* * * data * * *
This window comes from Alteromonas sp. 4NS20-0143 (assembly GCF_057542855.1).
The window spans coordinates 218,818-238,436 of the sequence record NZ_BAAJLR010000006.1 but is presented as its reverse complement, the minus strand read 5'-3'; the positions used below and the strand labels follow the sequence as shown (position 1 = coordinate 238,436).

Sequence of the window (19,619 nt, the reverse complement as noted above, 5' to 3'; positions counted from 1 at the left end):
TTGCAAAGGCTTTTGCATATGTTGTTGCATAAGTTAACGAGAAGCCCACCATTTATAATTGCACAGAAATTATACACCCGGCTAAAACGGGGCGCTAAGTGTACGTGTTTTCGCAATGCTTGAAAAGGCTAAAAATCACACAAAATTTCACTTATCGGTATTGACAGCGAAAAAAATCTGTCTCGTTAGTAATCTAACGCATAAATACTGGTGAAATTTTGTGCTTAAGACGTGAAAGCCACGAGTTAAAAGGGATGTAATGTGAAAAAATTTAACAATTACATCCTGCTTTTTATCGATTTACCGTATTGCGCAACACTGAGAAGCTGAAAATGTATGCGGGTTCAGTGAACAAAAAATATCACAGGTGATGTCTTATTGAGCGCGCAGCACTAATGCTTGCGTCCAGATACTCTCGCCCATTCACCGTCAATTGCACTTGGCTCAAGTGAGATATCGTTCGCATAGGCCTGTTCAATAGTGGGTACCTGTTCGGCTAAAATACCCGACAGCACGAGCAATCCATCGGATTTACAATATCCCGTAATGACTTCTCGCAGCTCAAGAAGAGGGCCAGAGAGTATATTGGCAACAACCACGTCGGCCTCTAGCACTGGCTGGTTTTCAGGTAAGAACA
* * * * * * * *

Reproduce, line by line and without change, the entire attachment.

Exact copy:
This window comes from Alteromonas sp. 4NS20-0143 (assembly GCF_057542855.1).
The window spans coordinates 218,818-238,436 of the sequence record NZ_BAAJLR010000006.1 but is presented as its reverse complement, the minus strand read 5'-3'; the positions used below and the strand labels follow the sequence as shown (position 1 = coordinate 238,436).

Sequence of the window (19,619 nt, the reverse complement as noted above, 5' to 3'; positions counted from 1 at the left end):
TTGCAAAGGCTTTTGCATATGTTGTTGCATAAGTTAACGAGAAGCCCACCATTTATAATTGCACAGAAATTATACACCCGGCTAAAACGGGGCGCTAAGTGTACGTGTTTTCGCAATGCTTGAAAAGGCTAAAAATCACACAAAATTTCACTTATCGGTATTGACAGCGAAAAAAATCTGTCTCGTTAGTAATCTAACGCATAAATACTGGTGAAATTTTGTGCTTAAGACGTGAAAGCCACGAGTTAAAAGGGATGTAATGTGAAAAAATTTAACAATTACATCCTGCTTTTTATCGATTTACCGTATTGCGCAACACTGAGAAGCTGAAAATGTATGCGGGTTCAGTGAACAAAAAATATCACAGGTGATGTCTTATTGAGCGCGCAGCACTAATGCTTGCGTCCAGATACTCTCGCCCATTCACCGTCAATTGCACTTGGCTCAAGTGAGATATCGTTCGCATAGGCCTGTTCAATAGTGGGTACCTGTTCGGCTAAAATACCCGACAGCACGAGCAATCCATCGGATTTACAATATCCCGTAATGACTTCTCGCAGCTCAAGAAGAGGGCCAGAGAGTATATTGGCAACAACCACGTCGGCCTCTAGCACTGGCTGGTTTTCAGGTAAGAACA